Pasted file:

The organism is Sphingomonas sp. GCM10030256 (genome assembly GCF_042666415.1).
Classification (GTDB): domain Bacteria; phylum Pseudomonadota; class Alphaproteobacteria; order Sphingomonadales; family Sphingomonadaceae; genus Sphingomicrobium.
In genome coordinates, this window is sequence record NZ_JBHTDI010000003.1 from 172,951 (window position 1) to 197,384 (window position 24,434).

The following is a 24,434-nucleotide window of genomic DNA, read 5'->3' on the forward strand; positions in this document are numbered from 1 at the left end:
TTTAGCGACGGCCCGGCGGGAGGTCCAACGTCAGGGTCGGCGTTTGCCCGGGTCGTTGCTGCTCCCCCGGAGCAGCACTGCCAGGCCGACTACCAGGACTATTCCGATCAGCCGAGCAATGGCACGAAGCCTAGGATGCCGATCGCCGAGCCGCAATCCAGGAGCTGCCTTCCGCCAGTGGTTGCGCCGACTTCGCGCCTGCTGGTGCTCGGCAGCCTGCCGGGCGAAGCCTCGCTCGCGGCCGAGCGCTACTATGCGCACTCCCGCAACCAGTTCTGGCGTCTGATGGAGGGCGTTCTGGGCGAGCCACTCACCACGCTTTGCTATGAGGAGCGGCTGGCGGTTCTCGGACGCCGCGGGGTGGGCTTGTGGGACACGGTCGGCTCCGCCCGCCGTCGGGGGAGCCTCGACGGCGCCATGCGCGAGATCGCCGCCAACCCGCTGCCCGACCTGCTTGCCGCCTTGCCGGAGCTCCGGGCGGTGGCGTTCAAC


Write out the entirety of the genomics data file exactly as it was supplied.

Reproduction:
The organism is Sphingomonas sp. GCM10030256 (genome assembly GCF_042666415.1).
Classification (GTDB): domain Bacteria; phylum Pseudomonadota; class Alphaproteobacteria; order Sphingomonadales; family Sphingomonadaceae; genus Sphingomicrobium.
In genome coordinates, this window is sequence record NZ_JBHTDI010000003.1 from 172,951 (window position 1) to 197,384 (window position 24,434).

The following is a 24,434-nucleotide window of genomic DNA, read 5'->3' on the forward strand; positions in this document are numbered from 1 at the left end:
TTTAGCGACGGCCCGGCGGGAGGTCCAACGTCAGGGTCGGCGTTTGCCCGGGTCGTTGCTGCTCCCCCGGAGCAGCACTGCCAGGCCGACTACCAGGACTATTCCGATCAGCCGAGCAATGGCACGAAGCCTAGGATGCCGATCGCCGAGCCGCAATCCAGGAGCTGCCTTCCGCCAGTGGTTGCGCCGACTTCGCGCCTGCTGGTGCTCGGCAGCCTGCCGGGCGAAGCCTCGCTCGCGGCCGAGCGCTACTATGCGCACTCCCGCAACCAGTTCTGGCGTCTGATGGAGGGCGTTCTGGGCGAGCCACTCACCACGCTTTGCTATGAGGAGCGGCTGGCGGTTCTCGGACGCCGCGGGGTGGGCTTGTGGGACACGGTCGGCTCCGCCCGCCGTCGGGGGAGCCTCGACGGCGCCATGCGCGAGATCGCCGCCAACCCGCTGCCCGACCTGCTTGCCGCCTTGCCGGAGCTCCGGGCGGTGGCGTTCAAC